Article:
Make Business Better with Ethical Sourcing
About nine years ago I packed up my apartment in Boulder, Colorado and made the move to pursue my dream of international living in Mexico. I moved without a specific job in mind, but quickly realized that waitressing wasn’t really in line with my career aspirations. Through networking I found a plethora of companies outsourcing positions to Mexico. And so, I began my journey of being an outsourced entity. Over the course of my time in the industry, I have become passionate about ethical sourcing. Mexico is a great outsource destination for bilingual, inexpensive, nearshore talent.
However, as much as I have had a wonderful experience working from my adopted country, I have witnessed many unethical practices, which has strengthened my desire to educate others on the benefits of ethical sourcing. Ensuring ethical sourcing practices in your supply chain can be labor intensive but the benefits are worth it in the long run.
According to the Chartered Institute of Purchasing & Supply (CIPS), ethical sourcing is the process of: ensuring the products being sourced are obtained in a responsible and sustainable way; making sure that the workers involved are safe and treated fairly; and taking environmental and social impacts into consideration during the sourcing process. Ethical sourcing also means the procurement process respects international standards against criminal conduct and human rights abuses and responds to these issues immediately if identified. The good news is that 84 percent of businesses report having a supplier code of conduct in place to ensure ethical sourcing practices.
According to Karen Elaine Gray, Senior Supply Management Specialist at LexisNexis, there are many benefits to making ethical sourcing a focus of your supply chain management program. Here are just a few:
Stay out of the courtroom and in the boardroom.
There are over 24.9 million individuals trapped in forced labor globally making slave labor and ethical sourcing an issue that has to be acknowledged. Verisk Maplecrost reported that global companies with supply chain operations in 115 countries were at either "high" or "extreme" risk of association with modern slavery. Companies with large procurement and sourcing departments aren’t safe. Reputable companies like ASOS, Marks & Spencer and Uniqlo have all been implicated in child labor and unsafe workplace scandals causing financial issues and impacting them negatively in the public eye.
Luckily, anti-slavery laws are growing in the United States (U.S.) and abroad. Ethical sourcing as a practice can keep your company in compliance with these laws which include: California's Transparency in Supply Chains Act of 2010, the UK Modern Slavery Act of 2015 and the End Modern Slavery Initiative Act, which overwhelmingly passed the in Senate as part of the National Defense Authorization Act of 2017.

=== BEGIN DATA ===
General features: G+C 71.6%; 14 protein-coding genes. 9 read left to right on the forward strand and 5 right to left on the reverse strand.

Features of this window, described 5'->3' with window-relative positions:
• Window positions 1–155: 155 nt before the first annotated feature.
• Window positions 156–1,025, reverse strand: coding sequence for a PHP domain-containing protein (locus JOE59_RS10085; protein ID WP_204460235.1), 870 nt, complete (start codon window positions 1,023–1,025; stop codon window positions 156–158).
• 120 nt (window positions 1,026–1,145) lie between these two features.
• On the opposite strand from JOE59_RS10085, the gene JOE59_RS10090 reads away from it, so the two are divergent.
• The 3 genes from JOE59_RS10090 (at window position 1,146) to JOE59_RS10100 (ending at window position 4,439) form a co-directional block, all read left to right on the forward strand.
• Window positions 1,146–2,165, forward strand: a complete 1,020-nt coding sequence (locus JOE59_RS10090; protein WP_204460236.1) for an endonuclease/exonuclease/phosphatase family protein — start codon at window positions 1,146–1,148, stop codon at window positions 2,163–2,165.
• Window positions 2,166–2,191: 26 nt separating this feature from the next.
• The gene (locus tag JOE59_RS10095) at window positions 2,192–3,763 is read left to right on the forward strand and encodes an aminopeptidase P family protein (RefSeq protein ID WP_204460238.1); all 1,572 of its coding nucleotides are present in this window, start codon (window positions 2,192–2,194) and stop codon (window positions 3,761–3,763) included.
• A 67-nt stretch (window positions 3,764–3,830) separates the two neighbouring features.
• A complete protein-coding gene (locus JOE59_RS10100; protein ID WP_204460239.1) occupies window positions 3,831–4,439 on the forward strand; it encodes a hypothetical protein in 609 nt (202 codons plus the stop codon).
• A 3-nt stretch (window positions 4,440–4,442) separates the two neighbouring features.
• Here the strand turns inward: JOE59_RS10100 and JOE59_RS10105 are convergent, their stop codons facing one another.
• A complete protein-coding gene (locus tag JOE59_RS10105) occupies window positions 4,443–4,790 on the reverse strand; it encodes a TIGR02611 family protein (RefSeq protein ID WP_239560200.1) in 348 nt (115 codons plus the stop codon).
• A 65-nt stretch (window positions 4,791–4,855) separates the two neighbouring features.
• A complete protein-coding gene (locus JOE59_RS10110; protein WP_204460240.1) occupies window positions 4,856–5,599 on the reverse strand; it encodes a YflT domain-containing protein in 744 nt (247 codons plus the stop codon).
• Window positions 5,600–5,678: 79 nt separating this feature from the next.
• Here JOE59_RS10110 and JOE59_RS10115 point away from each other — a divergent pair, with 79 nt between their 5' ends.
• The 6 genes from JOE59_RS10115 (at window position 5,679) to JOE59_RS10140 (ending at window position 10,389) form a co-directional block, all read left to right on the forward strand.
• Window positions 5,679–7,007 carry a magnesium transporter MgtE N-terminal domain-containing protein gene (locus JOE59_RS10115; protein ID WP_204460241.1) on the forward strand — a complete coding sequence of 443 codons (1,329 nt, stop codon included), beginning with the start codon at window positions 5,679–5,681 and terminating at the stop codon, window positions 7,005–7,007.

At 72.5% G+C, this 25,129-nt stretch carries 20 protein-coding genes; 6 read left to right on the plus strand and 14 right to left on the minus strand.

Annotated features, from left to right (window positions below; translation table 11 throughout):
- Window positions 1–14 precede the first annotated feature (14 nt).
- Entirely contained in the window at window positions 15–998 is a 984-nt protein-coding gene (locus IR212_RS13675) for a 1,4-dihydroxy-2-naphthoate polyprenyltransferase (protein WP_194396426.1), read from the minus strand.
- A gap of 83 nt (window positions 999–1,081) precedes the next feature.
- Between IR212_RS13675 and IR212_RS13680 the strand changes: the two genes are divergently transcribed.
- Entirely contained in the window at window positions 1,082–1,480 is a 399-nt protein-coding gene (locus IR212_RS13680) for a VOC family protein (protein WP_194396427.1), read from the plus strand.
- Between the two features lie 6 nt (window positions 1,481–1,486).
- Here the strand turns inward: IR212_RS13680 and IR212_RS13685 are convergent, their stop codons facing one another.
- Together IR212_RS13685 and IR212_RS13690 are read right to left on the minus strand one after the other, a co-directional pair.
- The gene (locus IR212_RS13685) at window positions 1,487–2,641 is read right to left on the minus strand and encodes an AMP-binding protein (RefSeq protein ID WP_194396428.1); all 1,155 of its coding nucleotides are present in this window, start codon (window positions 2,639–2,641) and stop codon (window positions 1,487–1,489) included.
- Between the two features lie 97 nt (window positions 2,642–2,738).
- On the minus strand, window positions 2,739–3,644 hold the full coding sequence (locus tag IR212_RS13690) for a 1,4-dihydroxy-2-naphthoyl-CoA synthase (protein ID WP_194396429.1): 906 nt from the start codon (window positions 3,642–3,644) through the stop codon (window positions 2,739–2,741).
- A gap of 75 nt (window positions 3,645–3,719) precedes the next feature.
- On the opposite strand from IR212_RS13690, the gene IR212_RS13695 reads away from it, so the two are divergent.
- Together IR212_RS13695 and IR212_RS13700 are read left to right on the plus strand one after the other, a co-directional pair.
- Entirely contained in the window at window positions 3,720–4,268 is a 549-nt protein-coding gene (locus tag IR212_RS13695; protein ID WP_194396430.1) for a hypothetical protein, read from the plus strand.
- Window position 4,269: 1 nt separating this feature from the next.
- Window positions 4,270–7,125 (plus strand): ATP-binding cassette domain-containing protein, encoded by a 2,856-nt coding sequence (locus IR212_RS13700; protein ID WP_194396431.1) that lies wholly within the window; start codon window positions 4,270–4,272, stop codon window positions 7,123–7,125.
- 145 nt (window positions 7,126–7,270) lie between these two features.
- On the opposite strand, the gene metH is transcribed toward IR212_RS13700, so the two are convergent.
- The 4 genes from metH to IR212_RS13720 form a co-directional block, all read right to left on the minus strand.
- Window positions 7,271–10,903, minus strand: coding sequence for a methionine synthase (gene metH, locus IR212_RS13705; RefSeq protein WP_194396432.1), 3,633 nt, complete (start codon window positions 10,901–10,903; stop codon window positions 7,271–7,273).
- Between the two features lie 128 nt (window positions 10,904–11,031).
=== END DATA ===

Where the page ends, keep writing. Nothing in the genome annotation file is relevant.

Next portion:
Former President Obama furthered U.S. efforts by signing a bill ensuring the implementation of The Tariff Act of 1930. This act gave Customs and Border Protection the authority to seize shipments where unethical labor practices were suspected. Unfortunately, it had only been enforced 39 times altogether, the last instance being 2000. The lack of use was due to unfortunate language in the act that created a loophole in which imports were allowed regardless of how they were produced if there was not sufficient supply to meet domestic demand.
Your customers want ethically sourced products.
Making ethical sourcing practices a key part of your business strategy can make you more popular and attractive to your customers. According to Padmini Ranganathan a few years ago, companies emphasized their commitment to ethical sourcing practices to differentiate themselves from the competition, but today it is the expectation.
A 2014 study by Nielsen reported that 55 percent of global online consumers value brands that commit to and actively pursue positive social or environmental impact, so much so that they're willing to pay more for ethically sourced products.
According to Amy Fenton, the global leader of public development and sustainability at Nielsen, "Consumers around the world are saying loud and clear that a brand's social purpose is among the factors that influence purchase decisions." Price still matters, of course, but in a competitive marketplace, ethical sourcing could be a game-changer, particularly among millennial consumers.
Ethical sourcing can help with your talent acquisition and retention.
Talent quality, talent management and talent retention are top priorities and pose challenges for companies. Talent is sparse especially in the field of technology, where there are far more positions than there are qualified candidates to fill them. Not only does ethical sourcing make businesses more attractive to their customers and clients, but it also makes you a more attractive employer.
A study conducted by the Society for Human Resources Management found that companies with corporate social responsibility programs enjoy 55 percent better employee morale, 43 percent more efficient business processes, 43 percent stronger public image and 38 percent higher employee loyalty. These factors translate to a financial bonus. Productivity climbs, employee turnover declines and the company saves money as a whole.
My own employer’s interest in ethical sourcing practices and the education of people in the sourcing world inspires me and allows me to feel good about where I work. It drives me to educate others by sharing my research when choosing what products to use in my professional and personal life.
The benefits of ethical sourcing will make you feel good about your company’s impact on the world but the additional benefits for your company’s well-being make it a no-brainer.